France to clear Sudan’s $5 billion debt
President Emmanuel Macron pledged that his government will cancel Sudan’s $5 billion debt to France in support of the democratic transition in the East African country.
To “allow Sudan to return to the concert of nations,” President Emmanuel Macron in favour of “an outright cancellation of our debt to Sudan,” which is “nearly $5 billion,” said Macron.
The Paris-hosted international event aims to free Sudan from the debt burden, paving the way for forgiveness of at least $50-billion of external debt.
Some hours before the launch of the conference French government announced lending a $1.5 billion bridge loan to pay off Sudan’s arrears to the International Monetary Fund (IMF), in order to enable the country to fulfil the essential condition for its debt relief.
Macron hailed the partnership between the civilians and military to achieve transition in Sudan, adding that this alliance can serve as a ” source of inspiration for neighbouring countries,” in allusion to the situation in Chad without naming it.
France’s announcement adds to the efforts by the U.S., the U.K, Sweden, Italy, Ireland, Germany, Saudi Arabia and the European Union to clear Sudan’s multilateral arrears to the World Bank and African Development Bank (ADF)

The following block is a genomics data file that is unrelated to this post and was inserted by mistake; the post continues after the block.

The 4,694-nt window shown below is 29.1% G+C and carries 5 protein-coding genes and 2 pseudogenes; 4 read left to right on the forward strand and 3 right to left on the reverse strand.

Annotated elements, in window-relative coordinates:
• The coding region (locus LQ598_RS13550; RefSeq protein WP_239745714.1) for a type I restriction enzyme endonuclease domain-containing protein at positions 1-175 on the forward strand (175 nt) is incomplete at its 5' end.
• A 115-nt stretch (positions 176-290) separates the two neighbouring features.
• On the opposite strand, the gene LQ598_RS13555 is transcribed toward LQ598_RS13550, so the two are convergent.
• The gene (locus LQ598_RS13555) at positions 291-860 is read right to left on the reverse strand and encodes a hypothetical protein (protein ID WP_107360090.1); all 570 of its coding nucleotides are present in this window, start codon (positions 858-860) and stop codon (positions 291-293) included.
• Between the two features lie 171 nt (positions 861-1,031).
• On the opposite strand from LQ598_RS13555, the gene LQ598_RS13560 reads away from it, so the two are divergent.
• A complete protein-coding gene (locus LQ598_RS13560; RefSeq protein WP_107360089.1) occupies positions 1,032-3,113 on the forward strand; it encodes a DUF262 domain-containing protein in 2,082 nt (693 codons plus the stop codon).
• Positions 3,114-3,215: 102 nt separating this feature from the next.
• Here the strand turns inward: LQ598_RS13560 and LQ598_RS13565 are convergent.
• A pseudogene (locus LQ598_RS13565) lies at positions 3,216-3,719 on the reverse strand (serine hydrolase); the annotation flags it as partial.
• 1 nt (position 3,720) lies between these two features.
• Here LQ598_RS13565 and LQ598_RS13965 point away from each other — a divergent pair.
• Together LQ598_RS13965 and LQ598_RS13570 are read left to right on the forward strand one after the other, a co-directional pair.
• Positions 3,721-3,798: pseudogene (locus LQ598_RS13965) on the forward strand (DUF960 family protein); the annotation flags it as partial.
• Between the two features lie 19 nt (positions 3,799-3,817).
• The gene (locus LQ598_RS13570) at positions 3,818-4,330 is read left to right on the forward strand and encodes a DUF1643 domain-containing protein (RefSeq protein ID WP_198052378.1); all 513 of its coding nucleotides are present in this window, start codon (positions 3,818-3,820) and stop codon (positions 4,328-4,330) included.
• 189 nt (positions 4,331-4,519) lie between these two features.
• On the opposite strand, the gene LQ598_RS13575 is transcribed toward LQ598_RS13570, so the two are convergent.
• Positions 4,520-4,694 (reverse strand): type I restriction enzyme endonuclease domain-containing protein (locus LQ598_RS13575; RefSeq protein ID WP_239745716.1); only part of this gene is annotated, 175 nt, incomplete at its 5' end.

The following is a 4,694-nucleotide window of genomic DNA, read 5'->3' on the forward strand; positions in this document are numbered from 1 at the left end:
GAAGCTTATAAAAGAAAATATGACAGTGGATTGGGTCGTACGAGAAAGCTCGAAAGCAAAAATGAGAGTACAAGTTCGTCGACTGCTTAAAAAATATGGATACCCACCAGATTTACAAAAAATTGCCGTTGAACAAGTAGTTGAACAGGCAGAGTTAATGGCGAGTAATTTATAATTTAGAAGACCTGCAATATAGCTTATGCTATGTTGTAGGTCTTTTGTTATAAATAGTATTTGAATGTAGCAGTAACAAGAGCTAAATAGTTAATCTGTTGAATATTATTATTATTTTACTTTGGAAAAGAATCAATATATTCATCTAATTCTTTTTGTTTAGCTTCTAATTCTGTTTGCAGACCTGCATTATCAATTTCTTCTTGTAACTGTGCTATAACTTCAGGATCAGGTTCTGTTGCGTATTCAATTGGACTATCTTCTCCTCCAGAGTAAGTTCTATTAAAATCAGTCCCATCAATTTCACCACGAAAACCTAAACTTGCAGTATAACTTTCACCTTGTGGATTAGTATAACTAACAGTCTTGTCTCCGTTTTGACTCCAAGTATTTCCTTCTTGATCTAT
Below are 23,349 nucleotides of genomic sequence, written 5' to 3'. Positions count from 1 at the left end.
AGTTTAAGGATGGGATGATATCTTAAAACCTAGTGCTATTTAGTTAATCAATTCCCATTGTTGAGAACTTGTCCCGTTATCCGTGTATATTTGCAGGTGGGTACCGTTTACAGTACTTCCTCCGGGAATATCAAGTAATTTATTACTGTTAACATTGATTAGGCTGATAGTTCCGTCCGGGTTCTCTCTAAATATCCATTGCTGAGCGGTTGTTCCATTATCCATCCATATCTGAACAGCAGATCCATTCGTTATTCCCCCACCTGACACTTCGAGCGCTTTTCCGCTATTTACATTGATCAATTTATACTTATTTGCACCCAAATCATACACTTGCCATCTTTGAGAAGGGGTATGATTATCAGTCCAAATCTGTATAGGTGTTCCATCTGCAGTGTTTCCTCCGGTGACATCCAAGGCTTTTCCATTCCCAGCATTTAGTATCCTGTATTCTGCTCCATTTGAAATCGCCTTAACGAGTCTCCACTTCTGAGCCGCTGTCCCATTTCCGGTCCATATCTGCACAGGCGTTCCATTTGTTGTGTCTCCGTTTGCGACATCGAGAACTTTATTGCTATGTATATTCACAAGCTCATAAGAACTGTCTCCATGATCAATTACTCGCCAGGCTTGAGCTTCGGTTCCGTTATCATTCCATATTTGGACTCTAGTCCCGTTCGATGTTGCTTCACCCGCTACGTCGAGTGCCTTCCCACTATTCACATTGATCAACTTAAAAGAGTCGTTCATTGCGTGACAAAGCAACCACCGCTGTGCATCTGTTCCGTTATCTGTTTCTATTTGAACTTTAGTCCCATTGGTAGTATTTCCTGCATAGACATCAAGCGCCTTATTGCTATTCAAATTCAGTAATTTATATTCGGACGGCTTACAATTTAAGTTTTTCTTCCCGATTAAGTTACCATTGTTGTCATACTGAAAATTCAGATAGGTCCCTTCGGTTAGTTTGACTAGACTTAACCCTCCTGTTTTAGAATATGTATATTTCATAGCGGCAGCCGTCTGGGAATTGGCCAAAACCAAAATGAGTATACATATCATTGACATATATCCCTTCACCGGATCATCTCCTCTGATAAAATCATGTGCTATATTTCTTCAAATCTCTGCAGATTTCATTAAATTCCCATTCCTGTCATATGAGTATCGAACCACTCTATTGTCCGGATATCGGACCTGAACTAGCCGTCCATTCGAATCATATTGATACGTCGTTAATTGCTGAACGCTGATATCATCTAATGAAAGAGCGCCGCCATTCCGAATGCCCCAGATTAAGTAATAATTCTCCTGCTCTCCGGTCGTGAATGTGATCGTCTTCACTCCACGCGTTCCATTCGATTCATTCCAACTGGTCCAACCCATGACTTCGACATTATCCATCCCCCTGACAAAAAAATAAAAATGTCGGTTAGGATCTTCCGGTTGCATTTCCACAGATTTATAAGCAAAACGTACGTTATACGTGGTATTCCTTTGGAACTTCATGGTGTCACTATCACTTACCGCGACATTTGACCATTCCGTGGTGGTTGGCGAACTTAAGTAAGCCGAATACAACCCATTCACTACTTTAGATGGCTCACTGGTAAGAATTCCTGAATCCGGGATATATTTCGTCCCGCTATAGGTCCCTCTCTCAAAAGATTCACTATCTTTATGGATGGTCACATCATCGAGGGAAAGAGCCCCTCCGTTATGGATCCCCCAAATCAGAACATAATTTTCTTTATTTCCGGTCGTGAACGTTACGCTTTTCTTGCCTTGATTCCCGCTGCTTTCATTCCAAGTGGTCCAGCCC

As a result of this support, Sudan will receive some $2 billion in donation from international financial institutions.
The conference was attended by the ADF, the African Union, the League of Arab States, Canada, China, Egypt, Ethiopia, the European Union, Germany, Italy, Japan, Kuwait, the IMF, the Netherlands, Norway, Qatar, Rwanda, Russia, Saudi Arabia, South Sudan, Spain, Sweden, the United Arab Emirates, the UK, the United Nations, the U.S., and the World Bank have participated.
In her remarks at the Paris meeting for Sudan, IMF Managing Director Kristalina Georgieva welcomed the new grants from Saudi Arabia and France in complement of earlier pledges from the U.S. the EU, Italy, and Sweden.
“We still need IMF member countries to convert informal pledges of support for the financial package for Sudan into formal commitments. I again urge every member country to do so urgently. We are down to the wire, but I know we will get there with your support,” she stressed.
Italy and Germany had committed to clearing their shares of Sudan’s debt, which total $1.8 billion. Norway also expressed a willingness to clear all its debt, $100 million according to the IMF.
Saudi Arabia foreign minister announced a $20 million grant as a contribution to cover Sudan’s debt with the IMF.
The Sudan largest creditor, Kuwait, pledged to support debt “resolution” next June without indicating any amount.
Paris on Tuesday will host an investment meeting where the transitional government and Sudanese businessmen will propose development projects in various sectors including mining, agriculture, livestock, communications, energy and infrastructure.
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